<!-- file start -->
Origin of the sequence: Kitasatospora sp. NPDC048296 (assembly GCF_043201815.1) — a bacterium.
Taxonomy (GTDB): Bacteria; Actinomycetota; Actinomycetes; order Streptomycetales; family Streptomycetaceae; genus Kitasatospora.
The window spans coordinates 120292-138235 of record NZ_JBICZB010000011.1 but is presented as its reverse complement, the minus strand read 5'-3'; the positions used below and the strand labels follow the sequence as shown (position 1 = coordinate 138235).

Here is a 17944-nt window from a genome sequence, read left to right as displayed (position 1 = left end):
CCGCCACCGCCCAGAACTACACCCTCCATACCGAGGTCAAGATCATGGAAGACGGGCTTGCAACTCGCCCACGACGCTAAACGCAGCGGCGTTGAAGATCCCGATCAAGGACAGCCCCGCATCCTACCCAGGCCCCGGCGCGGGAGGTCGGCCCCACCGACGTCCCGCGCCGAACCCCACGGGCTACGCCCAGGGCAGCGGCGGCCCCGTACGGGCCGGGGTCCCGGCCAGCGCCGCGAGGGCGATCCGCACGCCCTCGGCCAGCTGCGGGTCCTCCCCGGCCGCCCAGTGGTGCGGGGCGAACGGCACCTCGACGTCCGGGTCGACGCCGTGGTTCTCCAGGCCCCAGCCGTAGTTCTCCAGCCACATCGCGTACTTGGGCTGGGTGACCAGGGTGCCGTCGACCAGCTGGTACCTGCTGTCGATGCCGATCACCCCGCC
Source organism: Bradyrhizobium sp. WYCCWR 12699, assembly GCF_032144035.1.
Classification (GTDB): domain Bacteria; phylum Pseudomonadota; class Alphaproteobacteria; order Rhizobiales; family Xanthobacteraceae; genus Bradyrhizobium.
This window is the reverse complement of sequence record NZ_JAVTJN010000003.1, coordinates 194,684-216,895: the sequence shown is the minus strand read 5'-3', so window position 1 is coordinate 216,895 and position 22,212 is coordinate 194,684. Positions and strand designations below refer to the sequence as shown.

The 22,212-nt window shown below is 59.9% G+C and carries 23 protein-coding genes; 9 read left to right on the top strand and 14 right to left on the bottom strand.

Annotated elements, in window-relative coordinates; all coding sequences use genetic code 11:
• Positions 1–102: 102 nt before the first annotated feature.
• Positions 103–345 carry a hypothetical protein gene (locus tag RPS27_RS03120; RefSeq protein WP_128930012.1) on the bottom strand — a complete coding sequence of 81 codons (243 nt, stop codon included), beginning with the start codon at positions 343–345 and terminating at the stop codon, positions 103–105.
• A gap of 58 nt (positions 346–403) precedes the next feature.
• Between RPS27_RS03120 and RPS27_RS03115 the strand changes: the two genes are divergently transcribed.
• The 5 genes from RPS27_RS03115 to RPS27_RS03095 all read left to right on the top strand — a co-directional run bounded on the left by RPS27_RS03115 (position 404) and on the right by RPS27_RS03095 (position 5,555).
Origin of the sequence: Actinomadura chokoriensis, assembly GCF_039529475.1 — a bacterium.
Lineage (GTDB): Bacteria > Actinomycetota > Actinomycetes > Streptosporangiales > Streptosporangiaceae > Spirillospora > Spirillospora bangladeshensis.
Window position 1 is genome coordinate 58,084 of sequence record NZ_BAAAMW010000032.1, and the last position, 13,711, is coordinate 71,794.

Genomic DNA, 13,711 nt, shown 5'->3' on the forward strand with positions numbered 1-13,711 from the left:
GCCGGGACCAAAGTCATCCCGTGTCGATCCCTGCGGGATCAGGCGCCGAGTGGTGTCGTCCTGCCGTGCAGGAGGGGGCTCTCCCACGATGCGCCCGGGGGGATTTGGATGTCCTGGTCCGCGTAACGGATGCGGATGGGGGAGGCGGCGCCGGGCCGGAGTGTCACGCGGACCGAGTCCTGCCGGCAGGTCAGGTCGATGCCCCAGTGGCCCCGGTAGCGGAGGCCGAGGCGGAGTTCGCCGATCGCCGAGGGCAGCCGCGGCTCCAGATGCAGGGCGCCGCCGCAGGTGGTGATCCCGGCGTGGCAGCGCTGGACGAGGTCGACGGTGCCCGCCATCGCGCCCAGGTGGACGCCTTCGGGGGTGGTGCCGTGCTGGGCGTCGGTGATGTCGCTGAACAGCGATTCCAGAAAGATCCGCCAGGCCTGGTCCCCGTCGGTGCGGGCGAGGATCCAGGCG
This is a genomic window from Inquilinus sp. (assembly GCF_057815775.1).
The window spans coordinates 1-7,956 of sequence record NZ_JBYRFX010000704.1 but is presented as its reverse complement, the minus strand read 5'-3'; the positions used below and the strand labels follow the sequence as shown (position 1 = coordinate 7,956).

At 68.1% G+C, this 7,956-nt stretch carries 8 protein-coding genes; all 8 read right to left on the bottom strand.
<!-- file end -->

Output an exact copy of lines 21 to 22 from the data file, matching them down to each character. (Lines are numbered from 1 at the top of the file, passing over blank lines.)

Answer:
This is a genomic window from Inquilinus sp. (assembly GCF_057815775.1).
The window spans coordinates 1-7,956 of sequence record NZ_JBYRFX010000704.1 but is presented as its reverse complement, the minus strand read 5'-3'; the positions used below and the strand labels follow the sequence as shown (position 1 = coordinate 7,956).